Automatic suspected lesion extraction is an important application in computer-aided diagnosis (CAD). In this paper, we propose a method to automatically extract the suspected parotid regions for clinical evaluation in head and neck CT images. The suspected lesion tissues in low contrast tissue regions can be localized with feature-based segmentation (FBS) based on local texture features, and can be delineated with accuracy by modified active contour models (ACM). At first, stationary wavelet transform (SWT) is introduced. The derived wavelet coefficients are applied to derive the local features for FBS, and to generate enhanced energy maps for ACM computation. Geometric shape features (GSFs) are proposed to analyze each soft tissue region segmented by FBS; the regions with higher similarity GSFs with the lesions are extracted and the information is also applied as the initial conditions for fine delineation computation. Consequently, the suspected lesions can be automatically localized and accurately delineated for aiding clinical diagnosis. The performance of the proposed method is evaluated by comparing with the results outlined by clinical experts. The experiments on 20 pathological CT data sets show that the true-positive (TP) rate on recognizing parotid lesions is about 94%, and the dimension accuracy of delineation results can also approach over 93%.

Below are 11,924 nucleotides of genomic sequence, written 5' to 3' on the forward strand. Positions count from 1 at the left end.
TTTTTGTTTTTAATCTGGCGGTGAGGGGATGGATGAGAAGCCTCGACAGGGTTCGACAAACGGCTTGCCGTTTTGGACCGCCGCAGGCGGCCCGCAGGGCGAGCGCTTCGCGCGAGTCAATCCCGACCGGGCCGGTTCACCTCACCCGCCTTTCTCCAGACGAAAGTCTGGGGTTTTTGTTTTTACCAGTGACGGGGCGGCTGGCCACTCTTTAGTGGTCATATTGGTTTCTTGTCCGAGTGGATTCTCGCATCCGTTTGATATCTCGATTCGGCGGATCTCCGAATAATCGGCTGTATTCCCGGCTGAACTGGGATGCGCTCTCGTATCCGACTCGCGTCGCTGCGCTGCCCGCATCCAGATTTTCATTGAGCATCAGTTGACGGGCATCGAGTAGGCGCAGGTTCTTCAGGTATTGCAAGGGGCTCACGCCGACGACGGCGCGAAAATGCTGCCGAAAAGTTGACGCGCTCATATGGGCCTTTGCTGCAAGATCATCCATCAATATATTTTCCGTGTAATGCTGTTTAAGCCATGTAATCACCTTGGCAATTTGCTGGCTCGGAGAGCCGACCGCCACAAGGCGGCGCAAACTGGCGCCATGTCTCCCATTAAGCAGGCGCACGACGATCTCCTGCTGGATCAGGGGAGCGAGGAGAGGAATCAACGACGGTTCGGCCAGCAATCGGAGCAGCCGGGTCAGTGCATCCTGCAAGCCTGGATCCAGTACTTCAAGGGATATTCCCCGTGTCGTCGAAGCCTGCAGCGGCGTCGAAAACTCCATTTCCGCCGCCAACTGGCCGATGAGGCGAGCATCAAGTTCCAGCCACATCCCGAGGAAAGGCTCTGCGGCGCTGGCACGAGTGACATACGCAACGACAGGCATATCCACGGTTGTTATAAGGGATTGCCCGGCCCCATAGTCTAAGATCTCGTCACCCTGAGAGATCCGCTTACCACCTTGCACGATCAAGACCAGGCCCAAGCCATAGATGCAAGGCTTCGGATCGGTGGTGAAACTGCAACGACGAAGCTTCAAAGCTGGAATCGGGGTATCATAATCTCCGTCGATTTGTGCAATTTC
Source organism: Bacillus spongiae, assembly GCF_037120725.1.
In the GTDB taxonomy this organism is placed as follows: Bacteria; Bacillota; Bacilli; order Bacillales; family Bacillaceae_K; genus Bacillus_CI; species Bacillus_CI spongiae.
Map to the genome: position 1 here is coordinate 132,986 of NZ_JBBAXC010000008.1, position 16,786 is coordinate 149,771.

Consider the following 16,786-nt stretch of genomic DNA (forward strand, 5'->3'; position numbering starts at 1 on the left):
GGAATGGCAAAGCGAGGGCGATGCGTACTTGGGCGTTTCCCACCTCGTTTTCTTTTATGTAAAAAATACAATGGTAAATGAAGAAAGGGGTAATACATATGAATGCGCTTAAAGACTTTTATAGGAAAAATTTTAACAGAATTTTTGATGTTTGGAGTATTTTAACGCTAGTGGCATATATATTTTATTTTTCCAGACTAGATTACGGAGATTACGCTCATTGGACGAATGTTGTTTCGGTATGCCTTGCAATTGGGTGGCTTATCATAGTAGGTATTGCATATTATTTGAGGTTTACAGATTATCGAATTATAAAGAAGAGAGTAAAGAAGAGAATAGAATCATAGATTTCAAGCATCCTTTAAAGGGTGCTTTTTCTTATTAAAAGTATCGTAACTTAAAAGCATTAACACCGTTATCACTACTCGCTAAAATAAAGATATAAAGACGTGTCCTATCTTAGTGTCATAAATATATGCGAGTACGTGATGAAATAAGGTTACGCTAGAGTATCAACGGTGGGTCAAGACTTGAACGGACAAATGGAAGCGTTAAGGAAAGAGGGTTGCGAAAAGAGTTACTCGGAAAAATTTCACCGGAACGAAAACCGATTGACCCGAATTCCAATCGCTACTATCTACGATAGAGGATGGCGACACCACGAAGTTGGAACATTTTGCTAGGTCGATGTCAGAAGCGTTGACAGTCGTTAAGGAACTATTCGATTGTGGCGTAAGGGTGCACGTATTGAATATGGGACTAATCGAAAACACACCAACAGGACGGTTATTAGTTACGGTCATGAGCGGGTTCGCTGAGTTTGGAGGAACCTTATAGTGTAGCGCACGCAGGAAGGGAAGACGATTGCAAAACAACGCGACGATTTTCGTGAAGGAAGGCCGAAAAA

Methicillin-resistant Staphylococcus aureus (MRSA) is a major multidrug-resistant bacterial pathogen. The evolution of MRSA is dynamic posing an ongoing threat to humans. The evolution of MRSA includes horizontal gene transfer, which is mediated by mobile genetic elements, plasmids, and bacteriophages, and also mutations. In this review, we clarify the recent trends in MRSA from the perspectives of drug-resistance transfer and uncontrollable infections, particularly those occurring in community settings. We first address the role of MRSA as a disseminator of multidrug resistance. We have studied the cell-to-cell transfer of drug resistance, in which transfer frequencies range from 10-3 to 10-8. The mechanisms of drug-resistance transfers include the self-transmission of large plasmids, the mobilization of small nonconjugative plasmids, the generalized transduction of phages, and the transfer of transposons with circular intermediates. We then discuss uncontrollable infections. Although several anti-MRSA agents have been developed, uncontrollable cases of MRSA infections are still reported. Examples include a case of uncontrollable sepsis arising from a community-associated MRSA (CA-MRSA) with the ST8/SCCmecIVl genotype, and a relapsing severe invasive infection of ST30/SCCmecIVc CA-MRSA in a student athlete. Some of these cases may be attributable to unique adhesins, superantigens, or cytolytic activities. The delayed diagnosis of highly adhesive and toxic infections in community settings may result in CA-MRSA diseases that are difficult to treat. Repeated relapse, persistent bacteremia, and infections of small-colony variants may occur. To treat MRSA infections in community settings, these unique features of MRSA must be considered to ensure that diagnostic delay is avoided.
Multi-walled carbon nanotubes/Mg-doped ZnO (MWNTs/Zn1-xMgxO) nanohybrids were prepared by co-precipitation method, and their photocatalytic activity for methyl orange (MO) was studied. Experimental results showed that Mg-doped ZnO nanoparticles were successfully deposited on the surface of MWNTs under annealing at 450 °C and 550 °C. The resultant MWNTs/Zn0.9Mg0.1O nanohybrids had better photocatalytic activity for degradation of methyl orange than pure ZnO: the rates of MO photodegradation were 100 % and 30 % for 1 h, respectively. The enhancement in the photocatalytic activity was attributed to the excellent electronic properties of MWNTs and Mg-doping.